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May 21, 2009

Comments

Good that we are getting a more accurate accounting of numbers of actual Christians.

However, it also implies that Christianity is having less influence on culture than ever.

Oh mark you wonderful man.

or we didnt really have it to begin with. at least not the right kind of influence. we were good at holding power over folks by our will and lobbying power. we'll see how good we are at loving and serving people into the kingdom. good post.

"we'll see how good we are at loving and serving people into the kingdom. good post."

Buff words

I have just finished reading a book,Christianity In Crisis 21st Century. What a sad commentary.

Mark's suggestion is just a theory without any tangible reference. It assumes what it hopes to prove by starting with the idea that those who are changing their identity from Christian to non-Christian were not Christians to begin with. While this may be true, it might just as likely be true that people who met Mark's definition of having a personal transformation and regularly reading the Bible later on decided to renounce their faith. The poll apparently did not ask why people changed their profession.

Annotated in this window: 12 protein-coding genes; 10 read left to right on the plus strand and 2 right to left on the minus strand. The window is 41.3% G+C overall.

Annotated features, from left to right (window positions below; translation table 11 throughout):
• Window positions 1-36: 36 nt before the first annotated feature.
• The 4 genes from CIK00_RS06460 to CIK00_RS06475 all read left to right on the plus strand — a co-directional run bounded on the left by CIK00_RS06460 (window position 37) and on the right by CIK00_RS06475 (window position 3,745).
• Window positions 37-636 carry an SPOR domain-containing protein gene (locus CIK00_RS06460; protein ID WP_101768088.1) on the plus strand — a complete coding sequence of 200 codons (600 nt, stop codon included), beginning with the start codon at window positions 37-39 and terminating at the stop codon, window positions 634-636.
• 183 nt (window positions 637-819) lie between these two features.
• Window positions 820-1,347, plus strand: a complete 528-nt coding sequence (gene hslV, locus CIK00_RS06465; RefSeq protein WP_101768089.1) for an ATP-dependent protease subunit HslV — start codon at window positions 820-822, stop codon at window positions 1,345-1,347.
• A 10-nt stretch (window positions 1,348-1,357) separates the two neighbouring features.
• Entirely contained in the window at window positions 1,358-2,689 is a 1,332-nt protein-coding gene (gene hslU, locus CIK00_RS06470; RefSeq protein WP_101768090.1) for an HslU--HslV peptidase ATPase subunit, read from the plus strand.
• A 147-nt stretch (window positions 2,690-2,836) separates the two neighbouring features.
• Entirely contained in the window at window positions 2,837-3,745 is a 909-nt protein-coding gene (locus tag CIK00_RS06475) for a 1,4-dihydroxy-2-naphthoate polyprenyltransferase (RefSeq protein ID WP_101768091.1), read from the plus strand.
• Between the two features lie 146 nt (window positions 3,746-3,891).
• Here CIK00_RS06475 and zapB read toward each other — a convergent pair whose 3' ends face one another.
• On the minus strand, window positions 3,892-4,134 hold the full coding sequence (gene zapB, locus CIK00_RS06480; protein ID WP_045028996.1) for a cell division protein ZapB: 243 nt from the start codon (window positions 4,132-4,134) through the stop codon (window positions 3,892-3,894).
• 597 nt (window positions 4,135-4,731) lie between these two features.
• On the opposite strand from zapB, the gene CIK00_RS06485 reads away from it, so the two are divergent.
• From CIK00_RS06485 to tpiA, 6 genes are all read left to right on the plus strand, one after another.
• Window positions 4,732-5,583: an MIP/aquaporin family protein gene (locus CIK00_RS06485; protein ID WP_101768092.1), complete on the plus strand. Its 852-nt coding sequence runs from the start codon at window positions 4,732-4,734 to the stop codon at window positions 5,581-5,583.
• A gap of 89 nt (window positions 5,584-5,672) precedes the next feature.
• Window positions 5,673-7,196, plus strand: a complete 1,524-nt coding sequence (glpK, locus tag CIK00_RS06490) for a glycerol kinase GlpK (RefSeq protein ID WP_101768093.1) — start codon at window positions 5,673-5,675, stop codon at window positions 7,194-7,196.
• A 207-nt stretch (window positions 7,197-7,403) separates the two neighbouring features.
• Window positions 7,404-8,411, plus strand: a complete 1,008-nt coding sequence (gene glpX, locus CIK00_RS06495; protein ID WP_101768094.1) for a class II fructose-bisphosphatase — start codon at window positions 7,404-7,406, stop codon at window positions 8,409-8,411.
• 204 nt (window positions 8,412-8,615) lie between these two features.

Or, if it indicates a trend not of personal changes but of mortality and birthrate (older Christians dying and the new generation not professing as much) then this seems more due to a hindered witness among the church than cultural climate change.

Or, if you are Calvinist, then perhaps you would appeal to the mystery of omniscience regarding who is elect ANYWAY, so the polls would reveal no meaningful information.

Whatever way, the poll does not seem to support or undermine Mark's suggestion. It remains just as likely a cause as the obvious alternative, namely that Christians are changing their minds. Since for many Christians this is either an undesired or impossible occurrence, Mark's theory is a reasonable potential explanation. I think other polling could be done to assess the reasons for this change.

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